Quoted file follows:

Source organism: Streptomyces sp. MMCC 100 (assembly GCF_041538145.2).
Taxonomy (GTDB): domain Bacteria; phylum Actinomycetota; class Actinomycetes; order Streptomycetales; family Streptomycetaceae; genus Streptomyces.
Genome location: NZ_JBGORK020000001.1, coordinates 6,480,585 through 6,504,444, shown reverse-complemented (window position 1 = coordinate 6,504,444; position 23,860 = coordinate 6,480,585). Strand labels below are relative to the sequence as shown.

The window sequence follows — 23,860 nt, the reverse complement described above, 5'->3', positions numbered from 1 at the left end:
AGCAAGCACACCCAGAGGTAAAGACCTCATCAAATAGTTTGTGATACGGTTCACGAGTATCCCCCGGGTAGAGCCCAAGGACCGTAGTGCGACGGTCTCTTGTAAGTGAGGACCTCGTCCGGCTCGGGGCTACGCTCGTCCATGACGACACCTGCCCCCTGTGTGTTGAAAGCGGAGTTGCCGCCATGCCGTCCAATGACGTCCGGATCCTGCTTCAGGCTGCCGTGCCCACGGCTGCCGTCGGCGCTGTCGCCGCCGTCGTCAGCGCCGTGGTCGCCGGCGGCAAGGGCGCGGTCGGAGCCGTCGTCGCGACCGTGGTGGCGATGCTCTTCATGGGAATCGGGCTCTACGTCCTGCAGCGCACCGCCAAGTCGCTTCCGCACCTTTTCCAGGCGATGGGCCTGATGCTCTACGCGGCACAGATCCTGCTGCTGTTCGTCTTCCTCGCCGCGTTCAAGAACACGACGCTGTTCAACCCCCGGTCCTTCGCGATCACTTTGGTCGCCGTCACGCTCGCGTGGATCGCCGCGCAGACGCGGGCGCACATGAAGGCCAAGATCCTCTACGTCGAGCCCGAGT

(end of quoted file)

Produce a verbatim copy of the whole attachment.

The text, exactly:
Source organism: Streptomyces sp. MMCC 100 (assembly GCF_041538145.2).
Taxonomy (GTDB): domain Bacteria; phylum Actinomycetota; class Actinomycetes; order Streptomycetales; family Streptomycetaceae; genus Streptomyces.
Genome location: NZ_JBGORK020000001.1, coordinates 6,480,585 through 6,504,444, shown reverse-complemented (window position 1 = coordinate 6,504,444; position 23,860 = coordinate 6,480,585). Strand labels below are relative to the sequence as shown.

The window sequence follows — 23,860 nt, the reverse complement described above, 5'->3', positions numbered from 1 at the left end:
AGCAAGCACACCCAGAGGTAAAGACCTCATCAAATAGTTTGTGATACGGTTCACGAGTATCCCCCGGGTAGAGCCCAAGGACCGTAGTGCGACGGTCTCTTGTAAGTGAGGACCTCGTCCGGCTCGGGGCTACGCTCGTCCATGACGACACCTGCCCCCTGTGTGTTGAAAGCGGAGTTGCCGCCATGCCGTCCAATGACGTCCGGATCCTGCTTCAGGCTGCCGTGCCCACGGCTGCCGTCGGCGCTGTCGCCGCCGTCGTCAGCGCCGTGGTCGCCGGCGGCAAGGGCGCGGTCGGAGCCGTCGTCGCGACCGTGGTGGCGATGCTCTTCATGGGAATCGGGCTCTACGTCCTGCAGCGCACCGCCAAGTCGCTTCCGCACCTTTTCCAGGCGATGGGCCTGATGCTCTACGCGGCACAGATCCTGCTGCTGTTCGTCTTCCTCGCCGCGTTCAAGAACACGACGCTGTTCAACCCCCGGTCCTTCGCGATCACTTTGGTCGCCGTCACGCTCGCGTGGATCGCCGCGCAGACGCGGGCGCACATGAAGGCCAAGATCCTCTACGTCGAGCCCGAGT